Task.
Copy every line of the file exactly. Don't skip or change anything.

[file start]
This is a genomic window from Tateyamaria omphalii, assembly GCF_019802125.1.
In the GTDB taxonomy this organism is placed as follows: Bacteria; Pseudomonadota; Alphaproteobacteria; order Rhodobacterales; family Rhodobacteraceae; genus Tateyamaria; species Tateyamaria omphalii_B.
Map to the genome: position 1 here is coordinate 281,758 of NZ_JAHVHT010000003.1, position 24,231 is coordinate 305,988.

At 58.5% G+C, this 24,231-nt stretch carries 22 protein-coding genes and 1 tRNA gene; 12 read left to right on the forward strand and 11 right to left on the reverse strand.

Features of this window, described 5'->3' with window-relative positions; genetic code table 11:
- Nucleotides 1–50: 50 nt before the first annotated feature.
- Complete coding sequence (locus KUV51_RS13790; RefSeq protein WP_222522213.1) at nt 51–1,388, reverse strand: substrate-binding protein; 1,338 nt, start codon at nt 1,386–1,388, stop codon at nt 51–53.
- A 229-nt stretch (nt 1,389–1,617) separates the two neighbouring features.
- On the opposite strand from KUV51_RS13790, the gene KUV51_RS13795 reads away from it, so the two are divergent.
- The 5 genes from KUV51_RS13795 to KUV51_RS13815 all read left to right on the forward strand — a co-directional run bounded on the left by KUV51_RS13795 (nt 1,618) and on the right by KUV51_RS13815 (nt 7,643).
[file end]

This is a genomic window from Tateyamaria omphalii, assembly GCF_019802125.1.
In the GTDB taxonomy this organism is placed as follows: Bacteria; Pseudomonadota; Alphaproteobacteria; order Rhodobacterales; family Rhodobacteraceae; genus Tateyamaria; species Tateyamaria omphalii_B.
Map to the genome: position 1 here is coordinate 281,758 of NZ_JAHVHT010000003.1, position 24,231 is coordinate 305,988.

At 58.5% G+C, this 24,231-nt stretch carries 22 protein-coding genes and 1 tRNA gene; 12 read left to right on the forward strand and 11 right to left on the reverse strand.

Features of this window, described 5'->3' with window-relative positions; genetic code table 11:
- Nucleotides 1–50: 50 nt before the first annotated feature.
- Complete coding sequence (locus KUV51_RS13790; RefSeq protein WP_222522213.1) at nt 51–1,388, reverse strand: substrate-binding protein; 1,338 nt, start codon at nt 1,386–1,388, stop codon at nt 51–53.
- A 229-nt stretch (nt 1,389–1,617) separates the two neighbouring features.
- On the opposite strand from KUV51_RS13790, the gene KUV51_RS13795 reads away from it, so the two are divergent.
- The 5 genes from KUV51_RS13795 to KUV51_RS13815 all read left to right on the forward strand — a co-directional run bounded on the left by KUV51_RS13795 (nt 1,618) and on the right by KUV51_RS13815 (nt 7,643).